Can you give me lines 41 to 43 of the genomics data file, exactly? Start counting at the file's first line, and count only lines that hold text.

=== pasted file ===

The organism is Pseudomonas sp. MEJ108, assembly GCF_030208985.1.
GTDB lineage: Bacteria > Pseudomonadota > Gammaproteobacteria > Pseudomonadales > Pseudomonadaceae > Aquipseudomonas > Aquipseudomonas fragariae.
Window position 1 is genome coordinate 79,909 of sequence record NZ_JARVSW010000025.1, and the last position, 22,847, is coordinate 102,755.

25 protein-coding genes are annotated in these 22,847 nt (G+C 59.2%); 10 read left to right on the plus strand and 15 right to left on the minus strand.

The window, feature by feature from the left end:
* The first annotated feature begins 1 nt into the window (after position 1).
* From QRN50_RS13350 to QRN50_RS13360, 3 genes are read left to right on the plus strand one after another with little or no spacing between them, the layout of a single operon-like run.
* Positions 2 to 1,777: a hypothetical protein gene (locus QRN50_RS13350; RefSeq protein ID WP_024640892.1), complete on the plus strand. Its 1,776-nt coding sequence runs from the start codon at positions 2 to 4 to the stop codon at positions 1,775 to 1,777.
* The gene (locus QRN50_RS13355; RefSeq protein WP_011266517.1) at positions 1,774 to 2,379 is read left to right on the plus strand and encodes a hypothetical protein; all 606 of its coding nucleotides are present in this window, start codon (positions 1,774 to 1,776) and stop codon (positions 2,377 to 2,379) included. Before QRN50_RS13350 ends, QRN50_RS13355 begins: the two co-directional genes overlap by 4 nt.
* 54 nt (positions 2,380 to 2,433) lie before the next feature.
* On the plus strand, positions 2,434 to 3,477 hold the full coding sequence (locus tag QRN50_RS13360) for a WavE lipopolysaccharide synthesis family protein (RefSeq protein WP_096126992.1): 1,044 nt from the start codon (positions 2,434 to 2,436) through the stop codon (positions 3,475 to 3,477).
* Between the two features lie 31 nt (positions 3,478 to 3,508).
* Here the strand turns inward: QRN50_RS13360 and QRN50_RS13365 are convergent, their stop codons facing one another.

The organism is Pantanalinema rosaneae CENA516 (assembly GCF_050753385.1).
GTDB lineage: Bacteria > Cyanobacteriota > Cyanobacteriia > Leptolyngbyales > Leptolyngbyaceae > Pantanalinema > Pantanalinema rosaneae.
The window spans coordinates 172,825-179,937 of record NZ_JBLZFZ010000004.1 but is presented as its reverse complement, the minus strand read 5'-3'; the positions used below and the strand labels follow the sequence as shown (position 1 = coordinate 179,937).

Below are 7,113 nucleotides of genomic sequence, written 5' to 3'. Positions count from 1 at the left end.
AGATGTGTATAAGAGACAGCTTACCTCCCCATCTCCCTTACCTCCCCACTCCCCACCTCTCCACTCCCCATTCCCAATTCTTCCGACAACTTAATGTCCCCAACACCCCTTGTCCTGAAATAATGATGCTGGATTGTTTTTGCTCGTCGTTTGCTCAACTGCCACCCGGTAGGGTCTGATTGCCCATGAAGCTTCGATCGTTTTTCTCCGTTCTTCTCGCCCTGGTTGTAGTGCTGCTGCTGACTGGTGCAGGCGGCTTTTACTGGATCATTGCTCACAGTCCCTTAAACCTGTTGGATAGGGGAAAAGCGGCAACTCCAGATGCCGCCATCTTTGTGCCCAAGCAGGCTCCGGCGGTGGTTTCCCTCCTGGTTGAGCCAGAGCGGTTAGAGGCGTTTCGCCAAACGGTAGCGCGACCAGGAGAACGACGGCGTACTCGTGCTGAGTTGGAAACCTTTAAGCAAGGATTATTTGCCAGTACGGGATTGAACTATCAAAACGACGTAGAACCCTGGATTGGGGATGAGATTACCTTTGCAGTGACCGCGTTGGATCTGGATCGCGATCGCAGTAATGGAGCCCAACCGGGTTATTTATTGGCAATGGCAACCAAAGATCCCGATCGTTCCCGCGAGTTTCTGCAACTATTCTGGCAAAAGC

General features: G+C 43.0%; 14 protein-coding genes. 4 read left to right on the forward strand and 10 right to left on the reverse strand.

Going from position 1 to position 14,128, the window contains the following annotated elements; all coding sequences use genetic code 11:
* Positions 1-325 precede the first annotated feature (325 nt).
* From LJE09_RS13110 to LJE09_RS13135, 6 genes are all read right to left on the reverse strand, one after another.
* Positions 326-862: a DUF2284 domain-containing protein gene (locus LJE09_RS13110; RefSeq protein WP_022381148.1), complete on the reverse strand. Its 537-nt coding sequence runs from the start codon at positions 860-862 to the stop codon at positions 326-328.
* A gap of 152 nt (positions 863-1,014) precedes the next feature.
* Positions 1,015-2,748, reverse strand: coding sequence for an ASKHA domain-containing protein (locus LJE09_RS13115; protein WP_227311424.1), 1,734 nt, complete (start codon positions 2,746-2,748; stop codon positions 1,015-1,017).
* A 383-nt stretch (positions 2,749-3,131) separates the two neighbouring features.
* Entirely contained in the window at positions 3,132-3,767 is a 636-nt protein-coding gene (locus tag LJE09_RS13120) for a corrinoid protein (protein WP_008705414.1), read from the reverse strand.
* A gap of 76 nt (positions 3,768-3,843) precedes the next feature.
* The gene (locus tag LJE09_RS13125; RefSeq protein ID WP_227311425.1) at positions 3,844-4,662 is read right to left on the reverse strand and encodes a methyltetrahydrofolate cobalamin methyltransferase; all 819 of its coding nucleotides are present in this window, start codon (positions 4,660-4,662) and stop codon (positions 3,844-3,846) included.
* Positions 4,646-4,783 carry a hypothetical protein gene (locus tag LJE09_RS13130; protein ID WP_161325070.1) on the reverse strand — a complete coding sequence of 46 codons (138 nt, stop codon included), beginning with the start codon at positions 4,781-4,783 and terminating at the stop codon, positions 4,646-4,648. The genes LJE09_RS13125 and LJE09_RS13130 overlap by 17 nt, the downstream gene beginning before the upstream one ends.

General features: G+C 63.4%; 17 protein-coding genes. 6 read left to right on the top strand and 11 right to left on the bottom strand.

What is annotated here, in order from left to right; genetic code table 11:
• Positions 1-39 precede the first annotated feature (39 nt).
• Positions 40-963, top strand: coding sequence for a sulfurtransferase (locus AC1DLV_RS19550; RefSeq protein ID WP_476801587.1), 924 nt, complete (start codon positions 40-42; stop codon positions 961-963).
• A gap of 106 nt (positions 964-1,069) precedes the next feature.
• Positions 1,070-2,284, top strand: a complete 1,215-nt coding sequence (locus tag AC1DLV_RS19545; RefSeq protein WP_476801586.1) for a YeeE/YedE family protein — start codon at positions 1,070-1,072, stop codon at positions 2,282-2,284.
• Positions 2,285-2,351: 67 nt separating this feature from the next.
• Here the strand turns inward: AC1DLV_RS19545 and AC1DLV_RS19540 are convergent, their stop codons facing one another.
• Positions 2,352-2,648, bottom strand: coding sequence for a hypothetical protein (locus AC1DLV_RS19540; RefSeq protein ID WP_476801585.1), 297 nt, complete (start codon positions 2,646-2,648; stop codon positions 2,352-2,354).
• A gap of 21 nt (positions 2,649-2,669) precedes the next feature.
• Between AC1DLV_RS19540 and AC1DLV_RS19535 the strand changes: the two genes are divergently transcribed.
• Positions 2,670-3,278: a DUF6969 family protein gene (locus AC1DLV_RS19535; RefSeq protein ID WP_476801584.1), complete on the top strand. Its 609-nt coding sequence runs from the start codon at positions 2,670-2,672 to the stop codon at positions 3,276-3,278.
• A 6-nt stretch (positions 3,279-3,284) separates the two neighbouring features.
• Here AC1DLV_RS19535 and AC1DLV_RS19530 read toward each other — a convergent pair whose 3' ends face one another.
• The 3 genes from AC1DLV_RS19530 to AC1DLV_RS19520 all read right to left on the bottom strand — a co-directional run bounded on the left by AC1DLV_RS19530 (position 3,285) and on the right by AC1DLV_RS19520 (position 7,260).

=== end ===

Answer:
• Between AC1DLV_RS19540 and AC1DLV_RS19535 the strand changes: the two genes are divergently transcribed.
• Positions 2,670-3,278: a DUF6969 family protein gene (locus AC1DLV_RS19535; RefSeq protein ID WP_476801584.1), complete on the top strand. Its 609-nt coding sequence runs from the start codon at positions 2,670-2,672 to the stop codon at positions 3,276-3,278.
• A 6-nt stretch (positions 3,279-3,284) separates the two neighbouring features.